It would seem that we’re bringing up the rear, but future generations are bringing back the bike. According to the ‘Estudio sobre movilidad “millennial” en el futuro’ (‘Study on millennial mobility in the future’) by DUCIT (the Observatorio Español de Conductores), 70% of millennials think that bicycles will be used as transportation more in the future.
It makes sense. According to a press release from Niels in 2014, 88% of workers who get to work by bike take less than 10 minutes to get there, compared to only 34% of drivers who get there in the same amount of time. Do we get there faster because we’re biking, or do we bike because it’s nearby?
Both, probably. As distance to work increases, the number of bike trips, which usually goes up to 20 km, drops considerably. On top of that, biking in the city tends to result in fewer accidents than driving, especially in heavy traffic.
Many cities around the world have learned that installing bike lanes encourages people to use this mode of urban transportation, which lowers pollution, driver stress, and even the time it takes to get to work.
Other countries, like France, have contributed to businesses and created programs to encourage biking, like Bike-to-work. With this program, there is a €0.25 credit for each kilometer to and from work. The idea was a hit. In five months, bicycle use doubled, but why would the government pay for its citizens to bike?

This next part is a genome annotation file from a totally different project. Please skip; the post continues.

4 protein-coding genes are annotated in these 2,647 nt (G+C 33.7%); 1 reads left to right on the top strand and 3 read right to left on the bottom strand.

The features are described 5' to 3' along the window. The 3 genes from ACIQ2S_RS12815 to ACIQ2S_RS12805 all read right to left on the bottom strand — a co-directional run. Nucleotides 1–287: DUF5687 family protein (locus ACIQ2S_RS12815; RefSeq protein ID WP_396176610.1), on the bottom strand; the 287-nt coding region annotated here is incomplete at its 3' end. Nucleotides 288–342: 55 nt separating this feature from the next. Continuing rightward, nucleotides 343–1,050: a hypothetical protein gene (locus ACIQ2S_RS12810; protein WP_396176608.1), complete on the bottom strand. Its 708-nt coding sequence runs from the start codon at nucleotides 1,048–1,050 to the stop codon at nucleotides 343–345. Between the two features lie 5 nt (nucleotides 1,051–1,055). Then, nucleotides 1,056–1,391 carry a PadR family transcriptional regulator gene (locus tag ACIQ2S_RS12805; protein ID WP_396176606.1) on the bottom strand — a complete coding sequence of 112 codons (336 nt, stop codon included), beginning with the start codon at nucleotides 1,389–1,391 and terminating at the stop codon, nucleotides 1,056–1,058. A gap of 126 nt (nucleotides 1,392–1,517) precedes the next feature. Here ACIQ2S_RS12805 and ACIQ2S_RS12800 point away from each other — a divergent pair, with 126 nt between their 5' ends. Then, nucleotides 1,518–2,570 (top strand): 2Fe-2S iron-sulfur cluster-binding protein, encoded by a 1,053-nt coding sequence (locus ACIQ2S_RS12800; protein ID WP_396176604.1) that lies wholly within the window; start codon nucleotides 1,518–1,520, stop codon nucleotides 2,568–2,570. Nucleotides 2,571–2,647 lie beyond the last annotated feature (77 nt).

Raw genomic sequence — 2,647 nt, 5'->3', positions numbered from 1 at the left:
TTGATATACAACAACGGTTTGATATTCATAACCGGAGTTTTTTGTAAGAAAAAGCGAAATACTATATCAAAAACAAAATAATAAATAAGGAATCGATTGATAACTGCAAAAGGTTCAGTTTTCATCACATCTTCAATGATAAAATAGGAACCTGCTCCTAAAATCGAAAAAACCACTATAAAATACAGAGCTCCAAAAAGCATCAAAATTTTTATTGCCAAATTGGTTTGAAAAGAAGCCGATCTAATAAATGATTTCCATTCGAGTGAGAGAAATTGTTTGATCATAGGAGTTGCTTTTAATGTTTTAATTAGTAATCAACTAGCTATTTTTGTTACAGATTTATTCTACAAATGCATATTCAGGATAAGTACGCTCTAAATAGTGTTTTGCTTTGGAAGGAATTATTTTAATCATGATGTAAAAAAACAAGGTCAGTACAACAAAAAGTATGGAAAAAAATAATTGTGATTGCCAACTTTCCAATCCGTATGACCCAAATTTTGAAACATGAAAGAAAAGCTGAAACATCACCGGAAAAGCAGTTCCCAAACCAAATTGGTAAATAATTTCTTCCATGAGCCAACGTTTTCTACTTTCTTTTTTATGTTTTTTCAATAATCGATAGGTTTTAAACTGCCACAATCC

The key is in expanding our focus and looking at health budgets. Even with a downward trend in smoking, pulmonary illnesses are still on the rise, alongside concentrations of particles in the atmosphere. These illnesses tend to be chronic and costly to treat. A credit of a few cents per kilometer results in a healthier population, and it is small change in comparison.
We pay for the comfort of our cars with our health
For a while, we’ve known that driving, especially at rush hour, ends up being a stressful activity for most drivers. There are numerous psychological studies that show this, and yet, many of us insist on getting to work in our own vehicle. Why?
A 2004 study in New York showed that getting to work was one of the least satisfactory daily activities that created feelings of impatience or fatigue. On the microscopic level, it also showed that it increased blood pressure, resulted in musculoskeletal problems, lowered tolerance for frustration, and increased levels of anxiety and hostility.